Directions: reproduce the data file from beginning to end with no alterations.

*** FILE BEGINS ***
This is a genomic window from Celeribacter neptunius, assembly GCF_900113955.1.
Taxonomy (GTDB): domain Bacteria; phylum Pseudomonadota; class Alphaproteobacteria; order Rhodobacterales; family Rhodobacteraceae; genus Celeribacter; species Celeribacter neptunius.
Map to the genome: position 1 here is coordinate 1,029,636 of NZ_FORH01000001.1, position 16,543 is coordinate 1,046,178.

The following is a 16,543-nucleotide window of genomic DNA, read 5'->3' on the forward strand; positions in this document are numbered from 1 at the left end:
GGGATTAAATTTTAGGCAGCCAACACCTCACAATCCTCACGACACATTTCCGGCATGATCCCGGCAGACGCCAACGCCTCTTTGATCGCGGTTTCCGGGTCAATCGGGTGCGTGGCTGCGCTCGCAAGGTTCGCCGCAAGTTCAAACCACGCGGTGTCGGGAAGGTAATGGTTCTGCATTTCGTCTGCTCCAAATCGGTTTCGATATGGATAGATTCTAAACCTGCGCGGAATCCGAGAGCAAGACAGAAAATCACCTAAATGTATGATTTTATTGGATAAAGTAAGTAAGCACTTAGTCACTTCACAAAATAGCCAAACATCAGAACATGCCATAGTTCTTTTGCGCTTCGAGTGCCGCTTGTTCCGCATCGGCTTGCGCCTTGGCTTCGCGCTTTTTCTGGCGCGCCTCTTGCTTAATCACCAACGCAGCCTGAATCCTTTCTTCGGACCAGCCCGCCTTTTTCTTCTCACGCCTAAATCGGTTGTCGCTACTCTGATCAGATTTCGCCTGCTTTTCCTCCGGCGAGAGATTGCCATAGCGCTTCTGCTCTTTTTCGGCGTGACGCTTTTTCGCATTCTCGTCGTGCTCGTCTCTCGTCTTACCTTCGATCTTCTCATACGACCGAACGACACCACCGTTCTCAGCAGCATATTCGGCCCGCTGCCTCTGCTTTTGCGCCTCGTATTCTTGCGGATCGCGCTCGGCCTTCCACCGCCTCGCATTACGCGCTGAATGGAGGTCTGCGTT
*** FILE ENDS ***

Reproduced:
This is a genomic window from Celeribacter neptunius, assembly GCF_900113955.1.
Taxonomy (GTDB): domain Bacteria; phylum Pseudomonadota; class Alphaproteobacteria; order Rhodobacterales; family Rhodobacteraceae; genus Celeribacter; species Celeribacter neptunius.
Map to the genome: position 1 here is coordinate 1,029,636 of NZ_FORH01000001.1, position 16,543 is coordinate 1,046,178.

The following is a 16,543-nucleotide window of genomic DNA, read 5'->3' on the forward strand; positions in this document are numbered from 1 at the left end:
GGGATTAAATTTTAGGCAGCCAACACCTCACAATCCTCACGACACATTTCCGGCATGATCCCGGCAGACGCCAACGCCTCTTTGATCGCGGTTTCCGGGTCAATCGGGTGCGTGGCTGCGCTCGCAAGGTTCGCCGCAAGTTCAAACCACGCGGTGTCGGGAAGGTAATGGTTCTGCATTTCGTCTGCTCCAAATCGGTTTCGATATGGATAGATTCTAAACCTGCGCGGAATCCGAGAGCAAGACAGAAAATCACCTAAATGTATGATTTTATTGGATAAAGTAAGTAAGCACTTAGTCACTTCACAAAATAGCCAAACATCAGAACATGCCATAGTTCTTTTGCGCTTCGAGTGCCGCTTGTTCCGCATCGGCTTGCGCCTTGGCTTCGCGCTTTTTCTGGCGCGCCTCTTGCTTAATCACCAACGCAGCCTGAATCCTTTCTTCGGACCAGCCCGCCTTTTTCTTCTCACGCCTAAATCGGTTGTCGCTACTCTGATCAGATTTCGCCTGCTTTTCCTCCGGCGAGAGATTGCCATAGCGCTTCTGCTCTTTTTCGGCGTGACGCTTTTTCGCATTCTCGTCGTGCTCGTCTCTCGTCTTACCTTCGATCTTCTCATACGACCGAACGACACCACCGTTCTCAGCAGCATATTCGGCCCGCTGCCTCTGCTTTTGCGCCTCGTATTCTTGCGGATCGCGCTCGGCCTTCCACCGCCTCGCATTACGCGCTGAATGGAGGTCTGCGTT